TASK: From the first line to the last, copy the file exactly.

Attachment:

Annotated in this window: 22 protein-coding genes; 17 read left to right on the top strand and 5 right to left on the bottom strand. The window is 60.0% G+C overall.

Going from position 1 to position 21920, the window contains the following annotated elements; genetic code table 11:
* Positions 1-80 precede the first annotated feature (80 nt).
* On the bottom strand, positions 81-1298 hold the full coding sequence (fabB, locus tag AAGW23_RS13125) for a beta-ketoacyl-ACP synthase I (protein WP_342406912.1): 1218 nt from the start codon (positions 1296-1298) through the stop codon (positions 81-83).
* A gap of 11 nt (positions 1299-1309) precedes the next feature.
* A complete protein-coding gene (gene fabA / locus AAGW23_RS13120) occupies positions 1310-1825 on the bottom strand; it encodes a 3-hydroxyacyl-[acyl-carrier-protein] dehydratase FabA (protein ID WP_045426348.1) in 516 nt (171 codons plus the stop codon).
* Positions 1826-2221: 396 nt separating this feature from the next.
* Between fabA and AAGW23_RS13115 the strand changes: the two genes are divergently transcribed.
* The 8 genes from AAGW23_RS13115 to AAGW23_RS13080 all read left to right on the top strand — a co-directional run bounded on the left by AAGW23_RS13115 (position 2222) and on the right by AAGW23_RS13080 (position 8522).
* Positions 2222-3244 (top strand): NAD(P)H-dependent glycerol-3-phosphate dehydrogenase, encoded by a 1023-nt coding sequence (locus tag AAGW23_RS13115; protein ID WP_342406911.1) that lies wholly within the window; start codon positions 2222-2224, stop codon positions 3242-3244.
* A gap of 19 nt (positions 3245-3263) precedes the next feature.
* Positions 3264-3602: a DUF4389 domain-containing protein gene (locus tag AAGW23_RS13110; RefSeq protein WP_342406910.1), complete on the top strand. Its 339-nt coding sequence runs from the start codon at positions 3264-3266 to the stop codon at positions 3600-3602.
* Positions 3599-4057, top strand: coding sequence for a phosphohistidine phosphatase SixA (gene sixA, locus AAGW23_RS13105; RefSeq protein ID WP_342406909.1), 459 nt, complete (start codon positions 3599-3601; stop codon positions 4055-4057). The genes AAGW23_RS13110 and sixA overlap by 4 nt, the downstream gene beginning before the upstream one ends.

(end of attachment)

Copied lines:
Annotated in this window: 22 protein-coding genes; 17 read left to right on the top strand and 5 right to left on the bottom strand. The window is 60.0% G+C overall.

Going from position 1 to position 21920, the window contains the following annotated elements; genetic code table 11:
* Positions 1-80 precede the first annotated feature (80 nt).
* On the bottom strand, positions 81-1298 hold the full coding sequence (fabB, locus tag AAGW23_RS13125) for a beta-ketoacyl-ACP synthase I (protein WP_342406912.1): 1218 nt from the start codon (positions 1296-1298) through the stop codon (positions 81-83).
* A gap of 11 nt (positions 1299-1309) precedes the next feature.
* A complete protein-coding gene (gene fabA / locus AAGW23_RS13120) occupies positions 1310-1825 on the bottom strand; it encodes a 3-hydroxyacyl-[acyl-carrier-protein] dehydratase FabA (protein ID WP_045426348.1) in 516 nt (171 codons plus the stop codon).
* Positions 1826-2221: 396 nt separating this feature from the next.
* Between fabA and AAGW23_RS13115 the strand changes: the two genes are divergently transcribed.
* The 8 genes from AAGW23_RS13115 to AAGW23_RS13080 all read left to right on the top strand — a co-directional run bounded on the left by AAGW23_RS13115 (position 2222) and on the right by AAGW23_RS13080 (position 8522).
* Positions 2222-3244 (top strand): NAD(P)H-dependent glycerol-3-phosphate dehydrogenase, encoded by a 1023-nt coding sequence (locus tag AAGW23_RS13115; protein ID WP_342406911.1) that lies wholly within the window; start codon positions 2222-2224, stop codon positions 3242-3244.
* A gap of 19 nt (positions 3245-3263) precedes the next feature.
* Positions 3264-3602: a DUF4389 domain-containing protein gene (locus tag AAGW23_RS13110; RefSeq protein WP_342406910.1), complete on the top strand. Its 339-nt coding sequence runs from the start codon at positions 3264-3266 to the stop codon at positions 3600-3602.
* Positions 3599-4057, top strand: coding sequence for a phosphohistidine phosphatase SixA (gene sixA, locus AAGW23_RS13105; RefSeq protein ID WP_342406909.1), 459 nt, complete (start codon positions 3599-3601; stop codon positions 4055-4057). The genes AAGW23_RS13110 and sixA overlap by 4 nt, the downstream gene beginning before the upstream one ends.